Like pickin' the girl for the prom - Nancy Chaires denied seat on Elk Grove City Council
Written By EGN on Thursday, January 10, 2013 | 19:40
An opinion by Michael Monasky |
Elk Grove City Councilman Steve Detrick has really stepped in it this time. His seemingly sexist (and perhaps racist?) faux pas came in response to colleague Jim Cooper's allegation that the “shenanigans” by detractors of planning commissioner Nancy Chaires have been “distasteful.” Detrick countered that the process of appointing Mayor Gary Davis' council replacement was “like pickin' the girl for the prom.” There are no women on the council, and there were only two women applicants in a field of six candidates. One, LaWanna Montgomery, is African American.
Gary Davis was the well-heeled Democratic party shoe-in as the first elected Mayor of Elk Grove. Davis refused to resign his council seat, creating a vacancy when chosen to lead the city. The vacancy required appointment for the remainder of his term, or an expensive (about $400,000) special election. Since the four council members are two Democrats and two Republicans, they are hopelessly divided. Democrats favor Chaires, and Republicans prefer anybody else. Bring on the pricey election.
The council heard from the six applicants, but not before there was a petty disagreement whether the candidates should present alphabetically or randomly. The process was driven by the parade of candidates' five minutes of propaganda and promises. Councilman Jim Cooper asked no questions; neither did Detrick, who restricted his statements to comments praising those candidates he knew. Only Councilman Patrick Hume and Davis posed questions. Hume asked each candidate if they were seeking election after appointment. Candidate and San Joaquin County Deputy DA Edward Busuttil stood alone in his promise not to do so.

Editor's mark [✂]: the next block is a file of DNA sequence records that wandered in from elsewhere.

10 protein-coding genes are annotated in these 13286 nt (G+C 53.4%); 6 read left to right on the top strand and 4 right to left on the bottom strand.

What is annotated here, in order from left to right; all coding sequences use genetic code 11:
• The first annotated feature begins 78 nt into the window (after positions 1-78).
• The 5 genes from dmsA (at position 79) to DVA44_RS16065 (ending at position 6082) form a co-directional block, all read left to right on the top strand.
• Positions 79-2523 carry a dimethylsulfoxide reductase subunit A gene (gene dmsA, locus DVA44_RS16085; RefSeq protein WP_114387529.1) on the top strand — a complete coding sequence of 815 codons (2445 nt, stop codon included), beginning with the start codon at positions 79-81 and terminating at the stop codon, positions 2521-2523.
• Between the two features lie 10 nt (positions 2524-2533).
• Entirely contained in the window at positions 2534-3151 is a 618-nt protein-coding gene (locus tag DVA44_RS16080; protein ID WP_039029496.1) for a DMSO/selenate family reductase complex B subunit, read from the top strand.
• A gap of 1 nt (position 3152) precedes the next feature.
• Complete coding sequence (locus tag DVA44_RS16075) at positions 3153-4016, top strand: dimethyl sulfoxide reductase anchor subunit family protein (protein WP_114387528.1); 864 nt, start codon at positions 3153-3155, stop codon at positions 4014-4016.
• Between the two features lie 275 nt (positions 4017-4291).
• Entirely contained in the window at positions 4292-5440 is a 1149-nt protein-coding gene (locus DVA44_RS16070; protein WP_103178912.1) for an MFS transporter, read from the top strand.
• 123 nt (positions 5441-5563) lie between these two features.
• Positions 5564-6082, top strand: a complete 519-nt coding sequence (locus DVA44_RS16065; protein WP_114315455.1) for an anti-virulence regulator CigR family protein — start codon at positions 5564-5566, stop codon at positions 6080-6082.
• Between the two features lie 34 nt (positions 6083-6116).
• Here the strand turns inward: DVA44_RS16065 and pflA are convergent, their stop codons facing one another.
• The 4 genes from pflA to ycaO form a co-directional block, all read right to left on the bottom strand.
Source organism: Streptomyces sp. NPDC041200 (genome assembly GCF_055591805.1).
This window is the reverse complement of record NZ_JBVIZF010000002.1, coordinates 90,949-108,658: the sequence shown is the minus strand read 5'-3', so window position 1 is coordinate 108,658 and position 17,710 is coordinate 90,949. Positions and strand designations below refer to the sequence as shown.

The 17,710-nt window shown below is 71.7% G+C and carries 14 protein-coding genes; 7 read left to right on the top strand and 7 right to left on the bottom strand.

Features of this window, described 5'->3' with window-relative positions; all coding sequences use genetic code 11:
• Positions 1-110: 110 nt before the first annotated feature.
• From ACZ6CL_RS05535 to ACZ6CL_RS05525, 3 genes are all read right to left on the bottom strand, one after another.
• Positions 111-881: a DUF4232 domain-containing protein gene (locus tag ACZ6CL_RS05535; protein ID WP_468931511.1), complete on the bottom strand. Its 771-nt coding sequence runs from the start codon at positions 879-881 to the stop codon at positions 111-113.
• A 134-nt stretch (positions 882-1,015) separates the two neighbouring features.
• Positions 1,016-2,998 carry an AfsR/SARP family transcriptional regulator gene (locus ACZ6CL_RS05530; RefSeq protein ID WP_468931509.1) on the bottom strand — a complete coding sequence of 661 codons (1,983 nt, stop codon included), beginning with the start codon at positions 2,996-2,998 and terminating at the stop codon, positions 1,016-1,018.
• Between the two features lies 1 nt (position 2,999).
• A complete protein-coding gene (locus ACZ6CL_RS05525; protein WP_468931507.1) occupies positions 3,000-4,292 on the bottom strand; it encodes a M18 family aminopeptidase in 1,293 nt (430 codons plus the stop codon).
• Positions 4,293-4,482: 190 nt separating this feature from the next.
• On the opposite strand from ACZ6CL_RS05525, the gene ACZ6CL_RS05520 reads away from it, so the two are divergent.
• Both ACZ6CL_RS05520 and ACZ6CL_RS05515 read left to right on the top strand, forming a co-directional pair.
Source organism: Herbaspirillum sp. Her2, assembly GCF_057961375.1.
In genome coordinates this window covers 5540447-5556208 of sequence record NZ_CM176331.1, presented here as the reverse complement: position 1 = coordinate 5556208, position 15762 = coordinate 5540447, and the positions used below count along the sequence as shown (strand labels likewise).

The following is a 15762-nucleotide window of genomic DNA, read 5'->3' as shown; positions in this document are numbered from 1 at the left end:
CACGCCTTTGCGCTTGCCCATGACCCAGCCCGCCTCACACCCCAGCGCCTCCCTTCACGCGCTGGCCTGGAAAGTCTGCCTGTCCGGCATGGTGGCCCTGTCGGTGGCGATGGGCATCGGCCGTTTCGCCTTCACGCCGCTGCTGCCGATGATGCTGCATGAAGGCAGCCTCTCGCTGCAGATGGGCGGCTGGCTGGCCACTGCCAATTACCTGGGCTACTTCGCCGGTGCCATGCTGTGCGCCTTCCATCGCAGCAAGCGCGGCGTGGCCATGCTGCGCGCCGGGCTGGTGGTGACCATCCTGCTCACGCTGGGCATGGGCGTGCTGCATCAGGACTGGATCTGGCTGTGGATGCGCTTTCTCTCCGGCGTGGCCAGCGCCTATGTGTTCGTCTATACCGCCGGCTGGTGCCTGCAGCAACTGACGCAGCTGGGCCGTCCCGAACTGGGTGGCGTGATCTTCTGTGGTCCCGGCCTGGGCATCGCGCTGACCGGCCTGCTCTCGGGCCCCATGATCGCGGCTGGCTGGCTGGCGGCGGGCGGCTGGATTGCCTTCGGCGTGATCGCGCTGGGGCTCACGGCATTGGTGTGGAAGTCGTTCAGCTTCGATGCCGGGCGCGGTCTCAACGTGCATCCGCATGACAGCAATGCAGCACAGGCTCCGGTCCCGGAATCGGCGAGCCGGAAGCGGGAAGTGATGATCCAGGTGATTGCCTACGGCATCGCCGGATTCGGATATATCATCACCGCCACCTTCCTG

I thought this was a democracy. Democracy is rule by the people. When a few decide who will rule, that's oligarchy. Expediency and cost are not democratic considerations, standards, ideals, or values. During consent calendar, the council, which has a long history of bungling the public transit system, authorized nearly $200,000 for bus surveillance cameras that evening, or roughly half the cost of a special election.
There is a self-centeredness, a selfishness, an egocentricity in a body whose members retain a seat while running for another, higher office. We'll likely face the same dilemma in 2016 after the next mayoral election should a mid-term council member repeat Davis' error. Earlier in the day, Councilman Jim Cooper threw his hat into the ring for the Ninth State Assembly district slot. Despite term limits, our political representatives persist in playing the game of perpetual musical chairs.
Freedom isn't cheap for anyone who has shed blood in our armed forces. Maybe that's why at least two of the appointment-seeking candidates' responses to Mr. Hume's interrogative, regarding whether they'd seek re-election after appointment, were particularly ironic. Nancy Chaires, the Democratic favorite, said “I believe in the sacred power of elections” (her emphasis). Ms. Montgomery, the perpetual campaigner, said “It's more of an honor to be selected by the citizens.”
I found none of the candidates' answers satisfactory to Mayor Davis' question about implementation of AB 32, the resolution of conflict between air quality protections and business constraints. I offer this response: establishment and maintenance of walkable communities. During public comment a citizen made a complaint of poor management of traffic and student pedestrians on Whitelock Parkway near the high school and middle school complex. Talk about public health and safety, air pollution, saving money, and creating community. How do we get people out of their cars and feeling good about getting around on their feet unless we make it safe to walk in our own neighborhoods? Who wants to walk the dog or see their kid off to school, only to be run over by their neighbor's hybrid Lexus?
Elk Grove has a lot of growing up to do. I just hope it doesn't take 100 years, as Councilman Cooper estimated, to get a mature majority on the council.
Posted by EGN at 19:40